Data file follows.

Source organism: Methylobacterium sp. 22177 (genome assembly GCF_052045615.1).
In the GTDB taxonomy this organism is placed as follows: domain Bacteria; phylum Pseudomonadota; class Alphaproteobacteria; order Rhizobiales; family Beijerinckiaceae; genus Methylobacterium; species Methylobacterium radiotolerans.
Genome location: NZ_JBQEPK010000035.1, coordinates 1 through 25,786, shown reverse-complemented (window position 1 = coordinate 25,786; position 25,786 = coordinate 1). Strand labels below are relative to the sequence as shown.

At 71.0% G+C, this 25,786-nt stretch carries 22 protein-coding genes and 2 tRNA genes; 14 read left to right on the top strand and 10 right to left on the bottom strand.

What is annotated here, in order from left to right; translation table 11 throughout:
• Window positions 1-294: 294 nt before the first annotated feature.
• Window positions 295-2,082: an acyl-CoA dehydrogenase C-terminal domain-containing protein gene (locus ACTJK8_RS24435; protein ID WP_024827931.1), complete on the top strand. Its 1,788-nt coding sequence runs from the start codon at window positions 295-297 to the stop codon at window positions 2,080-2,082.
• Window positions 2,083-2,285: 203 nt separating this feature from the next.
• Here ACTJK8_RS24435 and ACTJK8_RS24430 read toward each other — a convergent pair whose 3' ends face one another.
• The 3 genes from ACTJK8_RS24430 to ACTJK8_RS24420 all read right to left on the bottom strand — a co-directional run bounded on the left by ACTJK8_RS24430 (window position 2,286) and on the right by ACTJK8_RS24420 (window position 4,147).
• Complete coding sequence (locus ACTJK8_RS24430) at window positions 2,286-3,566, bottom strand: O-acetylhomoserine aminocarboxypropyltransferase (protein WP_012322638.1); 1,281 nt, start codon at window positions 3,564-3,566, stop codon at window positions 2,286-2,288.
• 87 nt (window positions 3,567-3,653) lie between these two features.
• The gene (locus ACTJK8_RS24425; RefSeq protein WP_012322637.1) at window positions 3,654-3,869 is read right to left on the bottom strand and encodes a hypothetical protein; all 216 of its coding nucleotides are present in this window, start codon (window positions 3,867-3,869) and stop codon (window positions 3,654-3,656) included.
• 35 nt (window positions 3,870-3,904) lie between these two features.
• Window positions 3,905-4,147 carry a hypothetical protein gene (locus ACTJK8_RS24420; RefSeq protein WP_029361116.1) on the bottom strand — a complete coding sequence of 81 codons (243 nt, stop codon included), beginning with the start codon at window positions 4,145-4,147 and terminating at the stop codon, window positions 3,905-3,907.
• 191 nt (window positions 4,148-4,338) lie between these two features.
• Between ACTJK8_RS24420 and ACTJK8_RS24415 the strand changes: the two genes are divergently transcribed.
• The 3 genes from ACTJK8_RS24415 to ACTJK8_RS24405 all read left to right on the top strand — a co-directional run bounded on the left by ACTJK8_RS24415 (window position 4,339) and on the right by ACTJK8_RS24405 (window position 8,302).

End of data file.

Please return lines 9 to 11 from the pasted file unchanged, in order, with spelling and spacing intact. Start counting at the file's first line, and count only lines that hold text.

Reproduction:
• Here ACTJK8_RS24435 and ACTJK8_RS24430 read toward each other — a convergent pair whose 3' ends face one another.
• The 3 genes from ACTJK8_RS24430 to ACTJK8_RS24420 all read right to left on the bottom strand — a co-directional run bounded on the left by ACTJK8_RS24430 (window position 2,286) and on the right by ACTJK8_RS24420 (window position 4,147).
• Complete coding sequence (locus ACTJK8_RS24430) at window positions 2,286-3,566, bottom strand: O-acetylhomoserine aminocarboxypropyltransferase (protein WP_012322638.1); 1,281 nt, start codon at window positions 3,564-3,566, stop codon at window positions 2,286-2,288.